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ORIGINAL ARTICLE
Year : 2017  |  Volume : 9  |  Issue : 4  |  Page : 372-377  

Teucrium polium-induced vasorelaxation mediated by endothelium-dependent and endothelium-independent mechanisms in isolated rat thoracic aorta


1 Cardiovascular Research Center, Mashhad University of Medical Sciences; Department of Physiology, Faculty of Medicine, Mashhad University of Medical Sciences, Mashhad, Iran
2 Department of Physiology, Faculty of Medicine, Mashhad University of Medical Sciences, Mashhad, Iran
3 Department of Physiology, Faculty of Medicine, Mashhad University of Medical Sciences; Neurogenic Inflammation Research Center, Mashhad University of Medical Sciences, Mashhad, Iran
4 Department of Physiology, Faculty of Medicine, Mashhad University of Medical Sciences; Neurocognitive Research Center, Mashhad University of Medical Sciences, Mashhad, Iran

Date of Web Publication16-Nov-2017

Correspondence Address:
Maryam Mahmoudabady
Department of Physiology, Faculty of Medicine, Mashhad University of Medical Sciences, Mashhad, Post Code 9177948564
Iran
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Source of Support: None, Conflict of Interest: None


DOI: 10.4103/pr.pr_140_16

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   Abstract 


Objective: There are some reports on hypotensive and antispasmodic effects of Teucrium polium L. (Lamiaceae) (TP). Subjects and Methods: The activity of different concentrations of TP extract (1, 2, 4 and 8 mg/ml) was evaluated on contractile responses of isolated aorta to potassium chloride (KCl) and phenylephrine (PE). Results: The cumulative concentrations of the extract induced a concentration-dependent relaxation in the aorta precontracted by PE and KCl. Extract-induced vasorelaxations in denuded aortic rings precontracted by PE and KCl at lower concentrations were considerably less than intact aortic rings, but this effect was significantly more at concentrations of 4 mg/ml for PE-, 4 and 8 mg/ml for KCl-induced contractions. All the extract concentrations (except 1 mg/ml) significantly relaxed PE-induced contraction in the presence of NG-nitro-L-arginine methyl ester. Indomethacin reduced effectively extract-induced vasorelaxation at 1 and 2 mg/ml. The extract reduced PE- and KCl-induced contractions in the presence of cumulative calcium concentrations and after incubation with diltiazem; this vasorelaxant effect of TP was decreased. TP-induced relaxation was inhibited by heparin, ruthenium red, glibenclamide, and tetraethylammonium, but 4-aminopyridine had no effect on TP-induced relaxation. Conclusion: TP extract has vasorelaxant effect on isolated rat thoracic aorta which mediated by endothelium-dependent and endothelium-independent mechanisms. The relaxation mainly was mediated by inhibition of calcium influx in vascular smooth muscle cells. It seems that the vasorelaxant effect of extract at lower concentrations was mediated by nitric oxide and prostacyclin.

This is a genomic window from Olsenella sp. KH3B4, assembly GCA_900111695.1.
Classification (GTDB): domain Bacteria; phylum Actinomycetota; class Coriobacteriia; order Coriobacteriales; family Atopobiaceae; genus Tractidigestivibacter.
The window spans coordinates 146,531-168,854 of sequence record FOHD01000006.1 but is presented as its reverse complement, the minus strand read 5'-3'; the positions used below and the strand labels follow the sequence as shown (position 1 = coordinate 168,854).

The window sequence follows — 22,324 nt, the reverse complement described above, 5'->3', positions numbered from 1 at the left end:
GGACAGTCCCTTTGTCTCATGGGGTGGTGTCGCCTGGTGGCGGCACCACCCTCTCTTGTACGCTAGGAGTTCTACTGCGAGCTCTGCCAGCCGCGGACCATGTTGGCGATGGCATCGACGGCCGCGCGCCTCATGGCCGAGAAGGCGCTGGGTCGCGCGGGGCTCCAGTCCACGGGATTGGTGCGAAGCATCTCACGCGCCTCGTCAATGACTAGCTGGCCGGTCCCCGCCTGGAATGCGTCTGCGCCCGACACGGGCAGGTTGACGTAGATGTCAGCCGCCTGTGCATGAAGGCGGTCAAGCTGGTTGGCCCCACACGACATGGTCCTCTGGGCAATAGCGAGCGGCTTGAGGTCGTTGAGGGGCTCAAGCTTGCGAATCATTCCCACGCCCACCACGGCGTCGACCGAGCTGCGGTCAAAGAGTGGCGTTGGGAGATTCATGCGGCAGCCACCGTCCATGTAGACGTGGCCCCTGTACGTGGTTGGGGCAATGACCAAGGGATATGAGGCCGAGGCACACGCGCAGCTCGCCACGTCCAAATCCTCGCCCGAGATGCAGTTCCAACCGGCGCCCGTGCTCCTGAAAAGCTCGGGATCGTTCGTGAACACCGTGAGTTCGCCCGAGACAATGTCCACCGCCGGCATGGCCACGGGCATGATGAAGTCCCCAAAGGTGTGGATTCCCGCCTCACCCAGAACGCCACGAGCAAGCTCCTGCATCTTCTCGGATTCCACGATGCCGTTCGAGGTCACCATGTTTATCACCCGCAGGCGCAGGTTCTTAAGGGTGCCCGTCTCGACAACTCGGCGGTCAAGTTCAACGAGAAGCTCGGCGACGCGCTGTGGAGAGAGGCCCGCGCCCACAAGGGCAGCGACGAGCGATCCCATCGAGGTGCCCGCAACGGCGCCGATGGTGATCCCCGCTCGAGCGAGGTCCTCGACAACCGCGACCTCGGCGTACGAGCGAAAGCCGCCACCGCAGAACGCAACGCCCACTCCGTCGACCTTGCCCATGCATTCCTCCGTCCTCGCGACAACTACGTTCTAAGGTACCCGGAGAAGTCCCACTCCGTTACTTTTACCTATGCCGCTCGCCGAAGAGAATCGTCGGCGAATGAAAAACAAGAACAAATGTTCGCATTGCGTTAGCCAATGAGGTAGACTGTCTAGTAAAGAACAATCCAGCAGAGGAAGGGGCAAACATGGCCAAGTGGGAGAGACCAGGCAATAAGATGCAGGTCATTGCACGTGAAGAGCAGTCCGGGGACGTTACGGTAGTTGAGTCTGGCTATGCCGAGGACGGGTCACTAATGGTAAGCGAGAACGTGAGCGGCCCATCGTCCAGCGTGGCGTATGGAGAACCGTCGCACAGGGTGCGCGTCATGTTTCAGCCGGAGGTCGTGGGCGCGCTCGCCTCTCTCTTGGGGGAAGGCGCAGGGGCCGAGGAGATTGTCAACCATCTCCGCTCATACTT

Abbreviations Used: ROCC: Receptor operated calcium channels, VDCC: Voltage dependent calcium channels, PLC: Phospholipase C, IP3: 1,4,5 triphosphate inositol, IP3R: IP3 receptors, SR: sarcoplasmic reticulum, RYR: ryanodine receptors, K+ATP: ATP-sensitive potassium channel, K+Ca: Calcium-activated potassium channel, cAMP: Cyclic adenosine monophosphate, cGMP: Cyclic guanosine monophosphate,
PGI2: Prostaglandin I2, NO: Nitric oxide